And then there’s the option of using social media to sell products directly. Facebook, Instagram, and Pinterest all now allow companies to sell directly from their platforms, and more social channels are likely to follow suit.

It may go without saying, but be sure to maintain your brand identity in all social media interactions. This is how brands like Wendy’s and Netflix have created loyal social followings.

Get Social with your Marketing

Partner with People Who Can Market For You

No social strategy is complete without some strategic partnerships, which your brand can use in a number of ways. Many brands find success by partnering with influencers, celebrities, or other people who have high follower counts on social media, paying them to post photo or video ads on their profiles. But partnering with normal, everyday customers who love your product can create word-of-mouth campaigns that can be effective without all the high follower counts and pricey sponsored posts.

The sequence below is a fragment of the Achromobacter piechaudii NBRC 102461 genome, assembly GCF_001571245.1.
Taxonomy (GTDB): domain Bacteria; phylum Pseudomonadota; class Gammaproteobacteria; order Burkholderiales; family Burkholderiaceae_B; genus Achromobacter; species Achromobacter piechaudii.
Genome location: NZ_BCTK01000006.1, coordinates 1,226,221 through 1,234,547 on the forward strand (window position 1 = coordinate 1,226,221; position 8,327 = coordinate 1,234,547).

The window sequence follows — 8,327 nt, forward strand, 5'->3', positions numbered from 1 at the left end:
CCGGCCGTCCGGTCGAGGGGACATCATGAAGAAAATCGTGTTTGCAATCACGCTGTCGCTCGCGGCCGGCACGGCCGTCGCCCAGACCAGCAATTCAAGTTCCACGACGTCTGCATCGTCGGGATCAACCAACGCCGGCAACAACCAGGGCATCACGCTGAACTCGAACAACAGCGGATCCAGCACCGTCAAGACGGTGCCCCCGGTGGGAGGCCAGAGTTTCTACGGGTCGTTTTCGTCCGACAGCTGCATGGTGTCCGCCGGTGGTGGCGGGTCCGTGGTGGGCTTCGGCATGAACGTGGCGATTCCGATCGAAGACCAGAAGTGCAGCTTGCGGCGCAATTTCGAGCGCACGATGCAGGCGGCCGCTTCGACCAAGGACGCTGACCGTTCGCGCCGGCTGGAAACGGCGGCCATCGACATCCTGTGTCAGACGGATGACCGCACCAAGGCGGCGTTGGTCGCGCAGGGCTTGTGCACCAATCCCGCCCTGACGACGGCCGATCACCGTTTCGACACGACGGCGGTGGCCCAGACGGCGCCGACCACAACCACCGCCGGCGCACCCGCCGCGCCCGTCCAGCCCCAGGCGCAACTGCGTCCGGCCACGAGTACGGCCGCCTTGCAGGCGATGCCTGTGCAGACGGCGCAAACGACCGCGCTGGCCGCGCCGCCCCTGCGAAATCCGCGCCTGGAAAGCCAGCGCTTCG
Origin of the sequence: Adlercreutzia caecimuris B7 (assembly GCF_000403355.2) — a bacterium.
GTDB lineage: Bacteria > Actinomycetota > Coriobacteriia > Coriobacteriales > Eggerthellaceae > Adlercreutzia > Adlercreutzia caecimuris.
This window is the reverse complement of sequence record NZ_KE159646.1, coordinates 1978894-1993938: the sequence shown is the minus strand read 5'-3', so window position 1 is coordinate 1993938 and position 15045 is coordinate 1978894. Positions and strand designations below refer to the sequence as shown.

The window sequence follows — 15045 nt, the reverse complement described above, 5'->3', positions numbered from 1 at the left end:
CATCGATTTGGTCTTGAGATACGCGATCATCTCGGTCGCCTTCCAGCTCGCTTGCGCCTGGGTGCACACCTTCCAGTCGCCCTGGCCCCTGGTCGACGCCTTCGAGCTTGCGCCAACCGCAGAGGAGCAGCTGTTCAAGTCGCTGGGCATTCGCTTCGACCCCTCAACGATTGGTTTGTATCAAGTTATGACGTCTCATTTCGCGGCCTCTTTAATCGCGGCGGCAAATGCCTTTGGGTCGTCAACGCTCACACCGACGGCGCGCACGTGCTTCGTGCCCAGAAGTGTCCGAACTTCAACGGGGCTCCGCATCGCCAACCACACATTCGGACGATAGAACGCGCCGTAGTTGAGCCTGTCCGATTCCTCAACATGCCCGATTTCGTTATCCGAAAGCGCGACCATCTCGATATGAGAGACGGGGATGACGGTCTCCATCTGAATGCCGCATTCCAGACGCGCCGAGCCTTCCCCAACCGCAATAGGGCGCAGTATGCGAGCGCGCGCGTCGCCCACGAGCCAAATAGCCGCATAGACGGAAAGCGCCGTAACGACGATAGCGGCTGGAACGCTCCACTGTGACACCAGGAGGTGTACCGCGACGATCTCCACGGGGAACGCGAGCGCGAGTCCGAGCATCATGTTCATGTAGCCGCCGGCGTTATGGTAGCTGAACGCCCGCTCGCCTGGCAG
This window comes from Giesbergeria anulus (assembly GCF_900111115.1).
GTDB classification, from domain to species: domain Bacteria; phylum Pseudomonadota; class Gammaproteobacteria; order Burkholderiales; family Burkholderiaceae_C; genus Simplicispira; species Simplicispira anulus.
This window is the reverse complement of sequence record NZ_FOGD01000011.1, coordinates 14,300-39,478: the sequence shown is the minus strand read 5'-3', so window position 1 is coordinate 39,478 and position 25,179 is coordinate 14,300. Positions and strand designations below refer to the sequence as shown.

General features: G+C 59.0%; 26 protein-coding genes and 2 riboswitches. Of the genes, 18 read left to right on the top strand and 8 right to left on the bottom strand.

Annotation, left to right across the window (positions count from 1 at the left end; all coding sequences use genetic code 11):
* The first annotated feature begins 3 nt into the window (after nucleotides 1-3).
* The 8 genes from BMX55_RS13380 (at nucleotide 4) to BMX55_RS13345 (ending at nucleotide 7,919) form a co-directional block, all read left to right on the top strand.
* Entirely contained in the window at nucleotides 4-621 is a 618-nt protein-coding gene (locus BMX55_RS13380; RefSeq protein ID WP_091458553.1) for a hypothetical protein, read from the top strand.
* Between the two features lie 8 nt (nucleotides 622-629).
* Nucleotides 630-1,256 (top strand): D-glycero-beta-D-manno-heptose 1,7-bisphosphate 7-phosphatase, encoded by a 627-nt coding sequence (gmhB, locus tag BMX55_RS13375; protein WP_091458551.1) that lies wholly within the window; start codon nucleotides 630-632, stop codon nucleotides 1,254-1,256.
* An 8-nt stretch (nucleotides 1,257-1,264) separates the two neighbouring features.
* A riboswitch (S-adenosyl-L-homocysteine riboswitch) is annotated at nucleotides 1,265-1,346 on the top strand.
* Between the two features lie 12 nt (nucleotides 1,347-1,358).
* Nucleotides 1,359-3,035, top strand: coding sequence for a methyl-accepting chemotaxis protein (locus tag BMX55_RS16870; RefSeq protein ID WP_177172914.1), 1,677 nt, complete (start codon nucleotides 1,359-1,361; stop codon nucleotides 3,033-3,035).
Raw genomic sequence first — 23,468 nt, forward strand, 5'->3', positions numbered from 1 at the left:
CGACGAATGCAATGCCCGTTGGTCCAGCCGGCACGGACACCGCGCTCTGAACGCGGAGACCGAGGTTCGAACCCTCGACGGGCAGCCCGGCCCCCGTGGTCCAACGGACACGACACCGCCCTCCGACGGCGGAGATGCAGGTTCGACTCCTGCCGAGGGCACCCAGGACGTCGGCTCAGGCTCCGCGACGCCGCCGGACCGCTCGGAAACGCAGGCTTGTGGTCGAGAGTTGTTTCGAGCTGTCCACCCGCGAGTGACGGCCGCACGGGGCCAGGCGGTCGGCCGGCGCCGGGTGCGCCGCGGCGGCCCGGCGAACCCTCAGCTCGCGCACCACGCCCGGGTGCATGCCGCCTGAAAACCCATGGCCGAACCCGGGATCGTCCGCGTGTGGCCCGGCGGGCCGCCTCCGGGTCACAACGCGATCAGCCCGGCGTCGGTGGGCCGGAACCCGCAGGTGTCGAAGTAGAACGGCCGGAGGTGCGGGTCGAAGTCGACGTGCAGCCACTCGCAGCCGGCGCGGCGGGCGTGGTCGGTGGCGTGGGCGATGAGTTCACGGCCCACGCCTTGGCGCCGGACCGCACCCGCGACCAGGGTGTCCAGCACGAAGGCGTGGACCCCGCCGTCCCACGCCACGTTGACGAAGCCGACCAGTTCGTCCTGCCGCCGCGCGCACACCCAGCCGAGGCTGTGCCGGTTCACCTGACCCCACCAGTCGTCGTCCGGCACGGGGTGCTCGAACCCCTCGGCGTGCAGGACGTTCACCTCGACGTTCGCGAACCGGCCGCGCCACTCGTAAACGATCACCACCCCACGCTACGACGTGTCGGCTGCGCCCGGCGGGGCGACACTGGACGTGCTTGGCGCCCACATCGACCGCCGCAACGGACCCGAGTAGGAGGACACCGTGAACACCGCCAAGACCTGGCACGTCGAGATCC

Go Viral

One of the big advantages that DTC marketing has over traditional retail is its home is online, and it can fully take advantage of the dynamics of the internet to reach as many customers as possible. Creating viral-ready content is one strategy that can maximize the number of eyes that reach your site, but the problem here is that no one can really predict what will go viral.

Creating a clever, sharable ad is one way (like when Dollar Shave Club founder Mike Dubin stood in front of the camera to talk about his “f***ing great” razors). Another way is to take advantage of those partnerships you’ve formed, especially with influencers who can spread the word to tons of people online.